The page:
Understanding Global Governance

Understanding Global Governance

The summer school offers a unique opportunity to learn and discuss about structures, actors and substance of global governance in dialogue with academic experts and practitioners from pertinent international organizations and NGOs based in Geneva. Next to lectures on the history of globalization, the functioning of international (governmental and non-governmental) organizations and the transformative potential of global power shifts, the emphasis will be on particular thematic fields of global governance such as trade, development, environmental protection and international migration. While all thematic fields will be approached through a combination of academic lectures and structured visits/workshops with pertinent international organizations, a particular focus of the 2016 summer school will be on the chances and challenges of global migration governance. Learning outcomes: At the end of this course, participants will have a general understanding of some of the cutting-edge issues in global governance / international politics and law today and will have established a network of contacts with academics and practitioners working in the field. This will allow them to either orient their future studies or refresh and extend existing knowledge. Evaluation: Participants are evaluated based on a group presentation on the last days of the two-weeks summer school (equivalence of 4 ECTS). Students wanting to acquire 6 ECTS have the opportunity to do so on the basis of a satisfactory take-home paper, to be written within a month after the end of the summer school.

Subjects

  • Global Studies

Related Programs

Evaluating Policy Interventions

Does welfare spending reduce poverty? Does the minimum wage destroy jobs? Does trade liberalisation increase inequality? Does development aid really help poor countries? Do longer sentences reduce crime? Policy makers around the globe are confronted with these questions on a daily basis and effective policy interventions can only be designed with good answers.

Measuring and understanding the effect of policies is now more important than ever in any field, from development to labour, from finance to education and beyond. The Geneva Summer School in “Evaluating Policy Interventions” offers students a comprehensive understanding of the most advanced techniques of policy evaluation through a powerful combination of theoretical classes and applied examples.

The faculty is a mix of internationally renowned academics and policy analysts working in the most influential international organisations and public administrations from around the globe.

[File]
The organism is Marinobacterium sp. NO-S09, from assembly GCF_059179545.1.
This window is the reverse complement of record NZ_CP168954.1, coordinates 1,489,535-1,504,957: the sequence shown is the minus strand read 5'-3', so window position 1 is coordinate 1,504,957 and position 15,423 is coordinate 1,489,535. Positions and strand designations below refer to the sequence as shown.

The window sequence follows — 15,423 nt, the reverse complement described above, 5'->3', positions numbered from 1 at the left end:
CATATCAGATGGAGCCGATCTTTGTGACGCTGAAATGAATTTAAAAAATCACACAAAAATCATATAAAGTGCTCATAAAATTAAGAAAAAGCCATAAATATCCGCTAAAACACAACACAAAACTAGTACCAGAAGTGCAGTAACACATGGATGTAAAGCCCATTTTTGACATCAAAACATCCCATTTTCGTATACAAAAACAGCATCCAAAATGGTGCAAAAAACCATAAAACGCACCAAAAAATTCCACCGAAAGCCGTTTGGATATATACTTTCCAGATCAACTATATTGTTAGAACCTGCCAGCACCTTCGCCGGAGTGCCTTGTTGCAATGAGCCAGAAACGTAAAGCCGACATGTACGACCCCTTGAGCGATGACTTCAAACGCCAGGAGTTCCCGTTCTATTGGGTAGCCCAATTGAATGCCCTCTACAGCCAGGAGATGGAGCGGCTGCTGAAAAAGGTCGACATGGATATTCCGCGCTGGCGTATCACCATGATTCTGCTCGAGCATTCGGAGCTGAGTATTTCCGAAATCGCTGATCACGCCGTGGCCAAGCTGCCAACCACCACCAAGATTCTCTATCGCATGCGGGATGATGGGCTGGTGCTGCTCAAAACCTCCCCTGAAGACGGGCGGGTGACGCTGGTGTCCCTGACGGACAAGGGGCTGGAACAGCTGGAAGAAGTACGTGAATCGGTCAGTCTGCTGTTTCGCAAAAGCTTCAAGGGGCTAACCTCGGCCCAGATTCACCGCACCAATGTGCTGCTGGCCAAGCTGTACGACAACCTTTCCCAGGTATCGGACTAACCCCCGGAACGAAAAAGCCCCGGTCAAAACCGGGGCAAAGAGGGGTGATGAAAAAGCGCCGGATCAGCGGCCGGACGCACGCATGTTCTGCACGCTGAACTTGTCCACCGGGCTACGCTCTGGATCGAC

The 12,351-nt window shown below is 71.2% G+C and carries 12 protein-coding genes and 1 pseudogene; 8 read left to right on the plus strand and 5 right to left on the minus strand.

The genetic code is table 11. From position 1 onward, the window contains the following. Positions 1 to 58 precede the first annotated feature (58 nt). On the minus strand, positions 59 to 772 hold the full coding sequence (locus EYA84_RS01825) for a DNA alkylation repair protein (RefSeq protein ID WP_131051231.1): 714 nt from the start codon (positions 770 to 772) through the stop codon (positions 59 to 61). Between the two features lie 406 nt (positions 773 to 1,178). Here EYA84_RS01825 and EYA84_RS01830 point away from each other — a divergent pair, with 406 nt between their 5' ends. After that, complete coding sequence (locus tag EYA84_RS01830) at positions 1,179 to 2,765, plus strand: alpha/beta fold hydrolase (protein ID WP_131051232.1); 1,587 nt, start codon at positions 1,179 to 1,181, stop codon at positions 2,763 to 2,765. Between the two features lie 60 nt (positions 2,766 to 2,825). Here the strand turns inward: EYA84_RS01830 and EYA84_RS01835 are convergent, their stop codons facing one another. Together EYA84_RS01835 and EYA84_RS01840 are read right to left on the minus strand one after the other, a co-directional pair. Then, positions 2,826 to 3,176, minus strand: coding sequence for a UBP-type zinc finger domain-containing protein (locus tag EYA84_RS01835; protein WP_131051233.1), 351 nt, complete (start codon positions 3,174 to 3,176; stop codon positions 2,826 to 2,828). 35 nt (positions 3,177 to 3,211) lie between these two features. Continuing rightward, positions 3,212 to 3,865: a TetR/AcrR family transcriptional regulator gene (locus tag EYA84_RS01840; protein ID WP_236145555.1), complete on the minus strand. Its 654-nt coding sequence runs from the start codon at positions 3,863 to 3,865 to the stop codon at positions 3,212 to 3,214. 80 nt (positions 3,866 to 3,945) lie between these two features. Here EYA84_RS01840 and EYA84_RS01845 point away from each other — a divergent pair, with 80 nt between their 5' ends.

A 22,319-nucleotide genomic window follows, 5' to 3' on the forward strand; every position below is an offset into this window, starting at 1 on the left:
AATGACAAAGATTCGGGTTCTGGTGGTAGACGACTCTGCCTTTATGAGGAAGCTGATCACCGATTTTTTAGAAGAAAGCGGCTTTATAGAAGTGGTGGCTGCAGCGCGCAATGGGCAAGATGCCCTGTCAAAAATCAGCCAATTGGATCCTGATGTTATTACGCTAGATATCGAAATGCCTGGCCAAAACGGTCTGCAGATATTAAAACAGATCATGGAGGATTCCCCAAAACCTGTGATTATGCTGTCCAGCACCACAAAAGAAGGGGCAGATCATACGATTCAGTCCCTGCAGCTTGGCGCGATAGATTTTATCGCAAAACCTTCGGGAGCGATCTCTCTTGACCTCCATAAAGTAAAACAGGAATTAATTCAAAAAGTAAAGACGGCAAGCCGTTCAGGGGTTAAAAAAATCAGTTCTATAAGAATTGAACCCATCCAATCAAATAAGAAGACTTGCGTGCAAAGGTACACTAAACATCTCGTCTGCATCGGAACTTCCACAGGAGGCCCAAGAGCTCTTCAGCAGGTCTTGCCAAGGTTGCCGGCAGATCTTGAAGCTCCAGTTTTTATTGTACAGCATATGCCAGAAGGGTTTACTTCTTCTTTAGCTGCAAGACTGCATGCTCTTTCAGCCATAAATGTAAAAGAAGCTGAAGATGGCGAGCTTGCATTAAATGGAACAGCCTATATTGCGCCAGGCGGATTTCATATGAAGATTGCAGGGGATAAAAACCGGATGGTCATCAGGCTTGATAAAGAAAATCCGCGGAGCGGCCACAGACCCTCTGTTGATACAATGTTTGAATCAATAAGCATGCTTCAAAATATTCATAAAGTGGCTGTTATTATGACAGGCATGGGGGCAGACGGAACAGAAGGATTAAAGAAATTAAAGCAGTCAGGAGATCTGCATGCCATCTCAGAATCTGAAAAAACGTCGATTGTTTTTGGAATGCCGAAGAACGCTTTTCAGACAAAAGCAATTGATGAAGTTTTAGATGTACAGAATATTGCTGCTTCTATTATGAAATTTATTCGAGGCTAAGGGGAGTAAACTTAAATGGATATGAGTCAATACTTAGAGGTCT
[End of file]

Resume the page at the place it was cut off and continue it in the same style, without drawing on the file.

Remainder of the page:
Equivalence of 3 ECTS

University of Geneva

8-10 Passage Daniel Baud Bovy

International Cultural Heritage Law

The summer school is organized by the Art-Law Centre and the UNESCO Chair in the International Law of the Protection of Cultural Heritage of the University of Geneva, in collaboration with the University of Miami School of Law.

The summer school aims to develop the students’ awareness and general understanding of the main substantive themes of international cultural heritage law, namely: the trade in cultural objects; the restitution of stolen or looted artworks; the protection of cultural property in the event of armed conflict; the protection of the built heritage from natural and human-induced disasters; the safeguarding of the intangible cultural heritage and of the diversity of cultural expressions.

The lecturers will examine the legal instruments adopted by UNESCO and the United Nations, such as the ‘Convention for the Protection of Cultural Property in the Event of Armed Conflict’, the ‘Convention on the Means of Prohibiting and Preventing the Illicit Import, Export and Transfer of Ownership of Cultural Property’, the ‘Convention for the Safeguarding of the Intangible Cultural Heritage’, and the ‘Declaration on the Rights of Indigenous Peoples’.

In order to offer an up-to-date glance at international cultural heritage law, the lecturers will describe its complex relationship with other fields of law – namely general international law, human rights law, and intellectual property law – and with the issue of dispute settlement. Moreover, the lecturers will provide an overview of the different ideological positions of the relevant stakeholders and of the risks and liabilities in the art trade.
Finally, the summer school will bring out the challenges to cultural heritage that emanate from new threats. To name but a few: reduced protection of sites and monuments due to lack of public money and political support; natural catastrophes; art forgeries.

The summer course includes lectures at the University of Geneva and at the World Intellectual Property Organization (WIPO), as well as one field trip to one Swiss UNESCO World Heritage site, either the city of Berne or Lavaux, Vineyard Terraces.

University of Geneva

8-10 Passage Daniel Baud Bovy

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